The Rev. Michael Pfleger is opening the doors of his South Side congregation to Louis Farrakhan, days after the controversial minister was banned from Facebook as the social media giant began cracking down on extremists and other “dangerous individuals.”
Pfleger invited Farrakhan to speak at St. Sabina Catholic Church in the Auburn Gresham neighborhood Thursday evening, saying the Facebook ban is “not acceptable” when other “racist, violent and hateful comments” are made on the site daily.
“We may have disagreements,” Pfleger said of Farrakhan in a video he posted online of his Sunday, May 5 sermon, “but there are consistent threads that we agree on and that is the respect, that is the freedom of speech, that is the prophetic voice, that is the love for one another.”
Farrakhan, who leads the black nationalist group the Nation of Islam, was one of several user accounts that were removed from Facebook and Instagram for violating a policy against dangerous individuals and organizations.
Others banned included right-wing personalities such as Paul Nehlen, Milo Yiannopoulos, Paul Joseph Watson, Laura Loomer and Alex Jones’ Infowars site, which often posts conspiracy theories.
Decried as censorship by several of those who got the ax, the move signals a renewed effort by the social media giant to remove people and groups promoting objectionable material such as hate, racism and anti-Semitism.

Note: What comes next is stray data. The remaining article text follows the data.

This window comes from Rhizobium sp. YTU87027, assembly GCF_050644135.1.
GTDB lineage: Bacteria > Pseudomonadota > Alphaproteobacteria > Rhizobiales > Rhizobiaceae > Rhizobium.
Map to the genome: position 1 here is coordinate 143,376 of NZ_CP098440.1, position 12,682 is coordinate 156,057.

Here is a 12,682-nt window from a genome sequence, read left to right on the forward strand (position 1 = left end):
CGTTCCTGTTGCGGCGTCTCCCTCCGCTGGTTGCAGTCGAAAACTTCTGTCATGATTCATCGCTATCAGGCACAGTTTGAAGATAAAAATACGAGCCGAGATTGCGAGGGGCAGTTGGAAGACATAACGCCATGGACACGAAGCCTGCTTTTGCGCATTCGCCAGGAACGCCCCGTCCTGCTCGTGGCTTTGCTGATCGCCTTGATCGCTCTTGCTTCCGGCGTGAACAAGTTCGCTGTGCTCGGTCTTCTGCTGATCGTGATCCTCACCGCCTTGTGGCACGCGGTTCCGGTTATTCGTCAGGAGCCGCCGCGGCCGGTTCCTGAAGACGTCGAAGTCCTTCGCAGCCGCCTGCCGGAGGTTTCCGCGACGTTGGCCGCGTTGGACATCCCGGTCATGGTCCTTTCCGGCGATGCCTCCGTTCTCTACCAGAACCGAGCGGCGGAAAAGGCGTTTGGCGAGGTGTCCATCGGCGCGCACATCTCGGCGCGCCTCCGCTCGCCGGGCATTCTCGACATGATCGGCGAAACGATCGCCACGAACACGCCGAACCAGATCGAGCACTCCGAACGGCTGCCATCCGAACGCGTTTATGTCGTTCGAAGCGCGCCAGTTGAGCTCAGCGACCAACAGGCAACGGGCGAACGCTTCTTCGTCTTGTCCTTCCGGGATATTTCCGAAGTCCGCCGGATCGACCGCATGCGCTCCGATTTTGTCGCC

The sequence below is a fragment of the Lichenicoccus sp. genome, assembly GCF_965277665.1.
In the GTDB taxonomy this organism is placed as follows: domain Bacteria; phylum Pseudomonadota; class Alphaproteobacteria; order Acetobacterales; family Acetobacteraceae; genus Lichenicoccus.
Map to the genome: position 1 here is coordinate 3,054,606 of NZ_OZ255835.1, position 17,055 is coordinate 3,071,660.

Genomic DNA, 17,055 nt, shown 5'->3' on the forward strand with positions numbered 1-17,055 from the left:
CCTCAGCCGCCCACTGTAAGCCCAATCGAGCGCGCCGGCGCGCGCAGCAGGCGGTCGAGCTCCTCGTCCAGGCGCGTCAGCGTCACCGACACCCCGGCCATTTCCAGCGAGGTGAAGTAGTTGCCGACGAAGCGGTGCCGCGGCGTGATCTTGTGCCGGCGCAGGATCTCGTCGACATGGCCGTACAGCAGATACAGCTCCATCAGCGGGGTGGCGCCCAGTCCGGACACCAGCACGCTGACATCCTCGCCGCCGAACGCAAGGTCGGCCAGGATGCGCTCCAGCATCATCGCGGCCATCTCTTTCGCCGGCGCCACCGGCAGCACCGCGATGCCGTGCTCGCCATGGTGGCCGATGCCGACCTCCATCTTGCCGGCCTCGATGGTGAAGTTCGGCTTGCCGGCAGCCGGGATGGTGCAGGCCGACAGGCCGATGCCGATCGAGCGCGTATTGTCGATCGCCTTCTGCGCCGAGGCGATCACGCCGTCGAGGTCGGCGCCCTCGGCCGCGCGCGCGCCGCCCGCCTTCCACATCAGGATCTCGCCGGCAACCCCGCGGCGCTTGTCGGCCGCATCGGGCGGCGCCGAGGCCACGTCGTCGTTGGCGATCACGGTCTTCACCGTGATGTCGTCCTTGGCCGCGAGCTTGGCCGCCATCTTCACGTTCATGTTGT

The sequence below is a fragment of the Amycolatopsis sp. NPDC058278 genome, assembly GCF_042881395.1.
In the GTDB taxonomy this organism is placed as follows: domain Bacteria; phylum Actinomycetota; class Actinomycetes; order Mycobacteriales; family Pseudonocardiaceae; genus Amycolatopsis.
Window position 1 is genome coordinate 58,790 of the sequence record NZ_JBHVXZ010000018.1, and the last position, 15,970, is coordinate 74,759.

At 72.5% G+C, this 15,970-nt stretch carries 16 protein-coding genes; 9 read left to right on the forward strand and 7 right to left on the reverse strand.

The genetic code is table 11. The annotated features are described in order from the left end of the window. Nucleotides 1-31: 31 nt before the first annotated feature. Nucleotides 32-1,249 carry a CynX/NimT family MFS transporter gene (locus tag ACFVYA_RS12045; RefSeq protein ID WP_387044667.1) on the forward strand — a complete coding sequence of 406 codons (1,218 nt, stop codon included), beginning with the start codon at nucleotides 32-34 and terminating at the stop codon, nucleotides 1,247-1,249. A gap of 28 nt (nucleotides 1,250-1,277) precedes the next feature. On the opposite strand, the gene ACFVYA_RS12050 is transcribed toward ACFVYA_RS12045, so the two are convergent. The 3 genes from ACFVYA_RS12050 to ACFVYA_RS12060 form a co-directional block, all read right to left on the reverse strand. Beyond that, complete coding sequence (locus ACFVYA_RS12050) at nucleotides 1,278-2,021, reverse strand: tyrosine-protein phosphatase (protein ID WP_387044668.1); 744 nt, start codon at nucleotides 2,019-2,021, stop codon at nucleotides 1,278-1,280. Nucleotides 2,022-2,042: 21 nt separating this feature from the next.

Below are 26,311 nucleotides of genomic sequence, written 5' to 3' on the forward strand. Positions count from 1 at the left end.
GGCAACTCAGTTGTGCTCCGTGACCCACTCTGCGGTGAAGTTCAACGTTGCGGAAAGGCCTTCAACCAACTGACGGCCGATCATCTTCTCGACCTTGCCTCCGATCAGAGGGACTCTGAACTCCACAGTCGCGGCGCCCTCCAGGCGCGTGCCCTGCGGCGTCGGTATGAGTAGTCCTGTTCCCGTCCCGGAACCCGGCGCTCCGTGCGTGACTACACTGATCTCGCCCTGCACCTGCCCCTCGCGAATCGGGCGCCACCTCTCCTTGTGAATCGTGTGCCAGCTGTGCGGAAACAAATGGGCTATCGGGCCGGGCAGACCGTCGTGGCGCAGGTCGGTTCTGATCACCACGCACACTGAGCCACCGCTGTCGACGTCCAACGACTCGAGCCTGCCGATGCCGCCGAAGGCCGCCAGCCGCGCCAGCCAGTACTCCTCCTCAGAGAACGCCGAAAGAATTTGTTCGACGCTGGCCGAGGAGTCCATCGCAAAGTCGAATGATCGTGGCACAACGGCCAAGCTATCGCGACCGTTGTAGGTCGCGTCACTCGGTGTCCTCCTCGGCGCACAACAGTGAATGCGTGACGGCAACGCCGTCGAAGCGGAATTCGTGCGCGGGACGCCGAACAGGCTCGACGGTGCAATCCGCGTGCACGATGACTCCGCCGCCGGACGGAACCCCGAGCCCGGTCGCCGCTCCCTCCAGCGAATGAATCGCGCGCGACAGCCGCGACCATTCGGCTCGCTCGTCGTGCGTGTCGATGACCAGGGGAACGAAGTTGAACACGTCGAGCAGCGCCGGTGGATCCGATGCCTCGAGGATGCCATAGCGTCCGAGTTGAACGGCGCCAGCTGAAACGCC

The Southern Poverty Law Center has classified the Nation of Islam as a hate group and Farrakhan himself as an anti-Semite “who routinely accuses Jews of manipulating the U.S. government and controlling the levers of world power.”
Likewise, the Anti-Defamation League described the 85-year-old minister as a “notable extremist figure” who has been “railing against Jews, white people and the LGBT community” for decades.
Though he was born in New York City, Farrakhan has owned a mansion in Chicago’s Kenwood neighborhood on the South Side for years. Despite the Facebook ban, he maintains an official account on Twitter with more than 330,000 followers.
Dipayan Ghosh, a former Facebook executive and an internet policy expert at Harvard, said the ban isn’t as big a step as Facebook appears to be painting it — it’s just enforcing its existing policy.
“There will always be more purveyors of hate speech that try to come on these platforms,” Ghosh told the Associated Press. “Will advocates have to push year after year just to get (a handful of) individuals off? At this rate it seems likely. And this doesn’t address the problem of what happens at the margins.”
Last month, Facebook extended its ban on hate speech to prohibit the promotion and support of white nationalism and white separatism. It had previously allowed such material even though it has long banned white supremacists.
Facebook didn’t specify what exactly led to the ban, instead issuing a statement saying, “The process for evaluating potential violators is extensive and it is what led us to our decision to remove these accounts today.”
On top of Farrakhan’s scheduled appearance, the Nation of Islam says it will be holding a rally at St. Sabina on Thursday following what it called an “unprecedented and unwarranted” Facebook ban.
Pfleger also called out Facebook CEO Mark Zuckerberg in a post on the social media site last week, saying Zuckerberg’s “hypocrisy and double standards are disgraceful.”
“We don’t roll over, we fight back,” Pfleger said Sunday. “We must not allow our disagreements to separate us from prophetic voices”
Farrakhan is scheduled to speak at 7 p.m. Thursday at St. Sabina Church, 1210 W. 78th Place.
The Associated Press contributed to this report.